December 06, 2014
Malaysian Home MinisterAhmad Zahid Hamidi made headlines last week when, on the closing day of the ruling party's annual congress, he screened an ISIS mass execution video that spared no gore.
People in the audience gasped as the video, which ran two minutes and fifteen seconds, showed unmasked Islamic State of Iraq and Syria fighters slitting the throats of bound prisoners, who kneeled in a row before them.
Abidah Ibrahim, a member of the ruling United Malays National Organisation (UMNO), was among the partisans in the crowd Saturday (November 29th) who were shocked by what they saw.
"Once the video was played, many of us were speechless," she told Khabar Southeast Asia two days later.
"The video shows how evil ISIS is. Nobody should be part of this terrorist organisation. These acts are ruining the image of Islam and tolerance. All Muslims should condemn these actions," Abidah added.
After showing the video, the home minister addressed the UMNO congress in Kuala Lumpur.
It served as a reminder that Malaysians should stay united in fending off this menace, said Zahid, who is also UMNO's vice president.
"We need to fight this extremism together," he told the party's general assembly.
Through showing the ISIS propaganda video , Zahid said, he intended to shock people into realising the gravity of the national security threat posed by the jihadist group.
People needed to "wise up" to it, Zahid said, according to the Malay Mail's account of his speech.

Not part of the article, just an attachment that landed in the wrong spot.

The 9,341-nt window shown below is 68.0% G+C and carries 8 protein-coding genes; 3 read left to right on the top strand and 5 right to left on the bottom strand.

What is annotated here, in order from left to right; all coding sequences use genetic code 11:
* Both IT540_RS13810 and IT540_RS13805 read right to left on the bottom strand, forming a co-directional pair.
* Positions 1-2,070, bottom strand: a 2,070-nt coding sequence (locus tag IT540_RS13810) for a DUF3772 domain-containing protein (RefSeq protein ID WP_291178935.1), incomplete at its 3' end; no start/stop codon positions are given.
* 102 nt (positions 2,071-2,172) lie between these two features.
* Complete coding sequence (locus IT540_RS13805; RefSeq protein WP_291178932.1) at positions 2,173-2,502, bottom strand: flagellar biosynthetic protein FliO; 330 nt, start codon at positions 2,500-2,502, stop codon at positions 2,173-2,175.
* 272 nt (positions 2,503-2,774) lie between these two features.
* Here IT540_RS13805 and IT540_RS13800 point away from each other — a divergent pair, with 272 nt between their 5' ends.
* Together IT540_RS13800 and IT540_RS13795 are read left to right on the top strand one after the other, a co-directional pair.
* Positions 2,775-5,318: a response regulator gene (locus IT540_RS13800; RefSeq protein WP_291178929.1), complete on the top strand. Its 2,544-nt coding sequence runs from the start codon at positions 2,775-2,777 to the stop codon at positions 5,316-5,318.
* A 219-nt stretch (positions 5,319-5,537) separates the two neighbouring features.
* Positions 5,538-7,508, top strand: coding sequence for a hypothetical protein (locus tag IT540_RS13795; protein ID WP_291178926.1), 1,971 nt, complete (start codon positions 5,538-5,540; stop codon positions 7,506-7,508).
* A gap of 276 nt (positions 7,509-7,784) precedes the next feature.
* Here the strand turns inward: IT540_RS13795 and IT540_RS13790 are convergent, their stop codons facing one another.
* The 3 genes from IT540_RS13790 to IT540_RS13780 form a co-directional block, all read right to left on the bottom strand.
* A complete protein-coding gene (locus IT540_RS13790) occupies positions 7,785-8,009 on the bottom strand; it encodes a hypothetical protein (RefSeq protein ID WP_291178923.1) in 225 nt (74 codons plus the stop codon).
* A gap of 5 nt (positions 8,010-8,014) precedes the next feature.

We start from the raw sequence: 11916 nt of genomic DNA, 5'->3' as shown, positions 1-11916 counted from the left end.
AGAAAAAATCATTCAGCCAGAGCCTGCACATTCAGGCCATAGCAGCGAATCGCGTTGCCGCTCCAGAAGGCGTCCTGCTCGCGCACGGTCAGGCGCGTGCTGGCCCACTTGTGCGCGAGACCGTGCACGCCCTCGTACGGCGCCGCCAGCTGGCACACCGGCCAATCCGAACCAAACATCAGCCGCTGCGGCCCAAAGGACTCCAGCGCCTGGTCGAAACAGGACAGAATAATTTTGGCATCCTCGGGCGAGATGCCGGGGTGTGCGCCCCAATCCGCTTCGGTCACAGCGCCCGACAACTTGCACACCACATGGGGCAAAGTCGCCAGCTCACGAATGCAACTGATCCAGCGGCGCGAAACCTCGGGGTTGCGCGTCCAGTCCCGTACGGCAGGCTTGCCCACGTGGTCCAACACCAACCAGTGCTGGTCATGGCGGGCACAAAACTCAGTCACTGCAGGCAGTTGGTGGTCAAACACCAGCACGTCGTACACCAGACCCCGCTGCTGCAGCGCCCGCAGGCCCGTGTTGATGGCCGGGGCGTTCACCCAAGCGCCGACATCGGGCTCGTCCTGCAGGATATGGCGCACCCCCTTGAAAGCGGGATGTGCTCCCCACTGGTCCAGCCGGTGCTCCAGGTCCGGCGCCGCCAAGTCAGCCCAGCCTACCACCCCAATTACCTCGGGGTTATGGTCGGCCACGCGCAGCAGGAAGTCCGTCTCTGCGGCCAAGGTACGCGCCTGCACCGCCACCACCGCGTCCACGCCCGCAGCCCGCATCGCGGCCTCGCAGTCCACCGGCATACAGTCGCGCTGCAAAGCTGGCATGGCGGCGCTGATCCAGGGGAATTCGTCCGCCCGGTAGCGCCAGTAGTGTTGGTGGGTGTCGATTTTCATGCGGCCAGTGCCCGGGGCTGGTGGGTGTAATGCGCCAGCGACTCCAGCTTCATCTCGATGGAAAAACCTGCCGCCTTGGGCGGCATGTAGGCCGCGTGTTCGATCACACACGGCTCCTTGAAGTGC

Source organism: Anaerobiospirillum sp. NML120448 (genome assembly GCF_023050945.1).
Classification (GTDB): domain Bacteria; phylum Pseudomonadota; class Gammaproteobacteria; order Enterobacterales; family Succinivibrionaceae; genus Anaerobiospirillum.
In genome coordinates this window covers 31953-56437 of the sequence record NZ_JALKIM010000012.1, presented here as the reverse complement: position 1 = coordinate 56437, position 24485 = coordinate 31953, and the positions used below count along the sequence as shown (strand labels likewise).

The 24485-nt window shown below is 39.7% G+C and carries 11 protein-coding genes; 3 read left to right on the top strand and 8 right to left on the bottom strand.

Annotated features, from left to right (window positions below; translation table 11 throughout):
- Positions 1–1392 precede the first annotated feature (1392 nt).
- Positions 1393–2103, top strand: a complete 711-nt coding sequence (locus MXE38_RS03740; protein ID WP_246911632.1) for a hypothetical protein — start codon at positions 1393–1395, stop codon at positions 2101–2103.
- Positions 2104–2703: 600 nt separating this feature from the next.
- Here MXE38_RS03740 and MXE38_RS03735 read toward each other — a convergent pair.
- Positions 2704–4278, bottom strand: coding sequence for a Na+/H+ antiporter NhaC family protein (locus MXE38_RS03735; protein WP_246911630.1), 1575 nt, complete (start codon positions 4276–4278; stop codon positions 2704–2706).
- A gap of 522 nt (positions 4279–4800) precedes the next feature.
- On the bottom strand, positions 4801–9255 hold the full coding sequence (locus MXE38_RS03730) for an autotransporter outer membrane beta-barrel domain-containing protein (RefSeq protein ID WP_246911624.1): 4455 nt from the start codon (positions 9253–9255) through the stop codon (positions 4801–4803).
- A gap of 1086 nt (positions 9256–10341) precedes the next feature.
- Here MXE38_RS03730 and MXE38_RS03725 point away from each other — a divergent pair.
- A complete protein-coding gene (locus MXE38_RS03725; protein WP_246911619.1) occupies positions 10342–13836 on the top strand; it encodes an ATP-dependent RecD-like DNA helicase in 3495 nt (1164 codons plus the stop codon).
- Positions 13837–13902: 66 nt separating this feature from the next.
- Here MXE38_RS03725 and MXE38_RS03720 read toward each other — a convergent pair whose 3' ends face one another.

"I want to show them [UMNO delegates] that the threat is real," the newspaper quoted him as saying.
"Look at what they've done. Is this act or this fight permissible in Islam? Look at it and judge for yourselves," Bernama quoted Zahid as saying.
He vowed to lead efforts to pass a bill for a new Malaysian counterterrorism law , which Prime Minister Najib Razak had introduced for debate in the Dewak Rakyat (House of Representatives) on November 26th.
Malaysia's existing terrorism laws were too reactive, Zahid argued. They only dealt with terrorism after the fact of terrorist acts, but the new law would be proactive and designed to prevent them, he said.
Hunting terrorists at home and abroad
Meanwhile, Malaysian authorities continue to go after domestic supporters of ISIS and citizens who have fought for the jihadists in the Middle East.
On November 27th and 28th, Bukit Aman, the special branch of the Royal Malaysian Police's counter-terrorism division, arrested three men suspected of ties to ISIS. Two of those in custody are civil servants suspected of siphoning a portion of their salaries to help fund ISIS. The third man is suspected of having done a combat tour in Syria with the band of marauding jihadists.
To date at least 39 Malaysians have fought alongside ISIS forces, Police Inspector-General Tan Sri Khalid Abu Bakar said.
"Many of them were members of radical organisations, such as Kumpulan Mujahideen Malaysia (KMM)and Jemaah Islamiyah (JI). The new counterterrorism law would be essential to undertake preventative efforts," he told Khabar.
As for Malaysians thinking of returning to the country after serving tours with ISIS, Khalid issued a stern warning.
"We will not welcome them home. We are aware that their arrival will increase radicalism in the country," he said. "Therefore, we will do whatever we can in our capacity and work with everyone, including the community and religious leaders, to rid our society of ISIS's influence."